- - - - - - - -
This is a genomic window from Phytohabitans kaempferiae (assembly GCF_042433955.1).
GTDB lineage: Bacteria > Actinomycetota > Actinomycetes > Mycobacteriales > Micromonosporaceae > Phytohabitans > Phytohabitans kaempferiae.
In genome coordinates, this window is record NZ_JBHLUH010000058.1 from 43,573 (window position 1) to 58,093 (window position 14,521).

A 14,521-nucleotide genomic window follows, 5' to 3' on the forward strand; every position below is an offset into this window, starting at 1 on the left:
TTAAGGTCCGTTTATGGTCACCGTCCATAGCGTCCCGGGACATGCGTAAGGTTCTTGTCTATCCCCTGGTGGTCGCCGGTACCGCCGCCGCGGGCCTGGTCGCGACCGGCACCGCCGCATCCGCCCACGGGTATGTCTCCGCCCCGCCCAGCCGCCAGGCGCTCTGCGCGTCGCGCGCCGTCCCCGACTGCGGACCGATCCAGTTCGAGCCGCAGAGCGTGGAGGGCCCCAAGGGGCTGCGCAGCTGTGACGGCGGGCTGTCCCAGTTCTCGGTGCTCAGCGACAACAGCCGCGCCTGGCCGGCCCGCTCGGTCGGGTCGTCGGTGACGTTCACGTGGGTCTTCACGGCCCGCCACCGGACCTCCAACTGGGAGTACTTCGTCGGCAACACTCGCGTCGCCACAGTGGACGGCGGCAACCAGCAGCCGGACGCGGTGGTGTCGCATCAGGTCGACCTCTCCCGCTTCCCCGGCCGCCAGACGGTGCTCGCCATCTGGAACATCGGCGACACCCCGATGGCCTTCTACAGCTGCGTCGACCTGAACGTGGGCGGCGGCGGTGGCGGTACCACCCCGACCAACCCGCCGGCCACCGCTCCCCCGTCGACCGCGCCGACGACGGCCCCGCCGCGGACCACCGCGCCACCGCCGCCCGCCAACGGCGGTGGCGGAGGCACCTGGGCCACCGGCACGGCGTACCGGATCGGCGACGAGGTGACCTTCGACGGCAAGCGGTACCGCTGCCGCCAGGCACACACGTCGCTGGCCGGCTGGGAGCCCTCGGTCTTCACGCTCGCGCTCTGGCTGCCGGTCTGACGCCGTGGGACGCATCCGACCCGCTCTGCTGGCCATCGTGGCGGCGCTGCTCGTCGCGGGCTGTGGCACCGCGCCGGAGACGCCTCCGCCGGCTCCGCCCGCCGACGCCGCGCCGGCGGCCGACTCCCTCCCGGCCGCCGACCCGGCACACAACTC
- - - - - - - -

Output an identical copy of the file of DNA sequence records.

This is a genomic window from Phytohabitans kaempferiae (assembly GCF_042433955.1).
GTDB lineage: Bacteria > Actinomycetota > Actinomycetes > Mycobacteriales > Micromonosporaceae > Phytohabitans > Phytohabitans kaempferiae.
In genome coordinates, this window is record NZ_JBHLUH010000058.1 from 43,573 (window position 1) to 58,093 (window position 14,521).

A 14,521-nucleotide genomic window follows, 5' to 3' on the forward strand; every position below is an offset into this window, starting at 1 on the left:
TTAAGGTCCGTTTATGGTCACCGTCCATAGCGTCCCGGGACATGCGTAAGGTTCTTGTCTATCCCCTGGTGGTCGCCGGTACCGCCGCCGCGGGCCTGGTCGCGACCGGCACCGCCGCATCCGCCCACGGGTATGTCTCCGCCCCGCCCAGCCGCCAGGCGCTCTGCGCGTCGCGCGCCGTCCCCGACTGCGGACCGATCCAGTTCGAGCCGCAGAGCGTGGAGGGCCCCAAGGGGCTGCGCAGCTGTGACGGCGGGCTGTCCCAGTTCTCGGTGCTCAGCGACAACAGCCGCGCCTGGCCGGCCCGCTCGGTCGGGTCGTCGGTGACGTTCACGTGGGTCTTCACGGCCCGCCACCGGACCTCCAACTGGGAGTACTTCGTCGGCAACACTCGCGTCGCCACAGTGGACGGCGGCAACCAGCAGCCGGACGCGGTGGTGTCGCATCAGGTCGACCTCTCCCGCTTCCCCGGCCGCCAGACGGTGCTCGCCATCTGGAACATCGGCGACACCCCGATGGCCTTCTACAGCTGCGTCGACCTGAACGTGGGCGGCGGCGGTGGCGGTACCACCCCGACCAACCCGCCGGCCACCGCTCCCCCGTCGACCGCGCCGACGACGGCCCCGCCGCGGACCACCGCGCCACCGCCGCCCGCCAACGGCGGTGGCGGAGGCACCTGGGCCACCGGCACGGCGTACCGGATCGGCGACGAGGTGACCTTCGACGGCAAGCGGTACCGCTGCCGCCAGGCACACACGTCGCTGGCCGGCTGGGAGCCCTCGGTCTTCACGCTCGCGCTCTGGCTGCCGGTCTGACGCCGTGGGACGCATCCGACCCGCTCTGCTGGCCATCGTGGCGGCGCTGCTCGTCGCGGGCTGTGGCACCGCGCCGGAGACGCCTCCGCCGGCTCCGCCCGCCGACGCCGCGCCGGCGGCCGACTCCCTCCCGGCCGCCGACCCGGCACACAACTC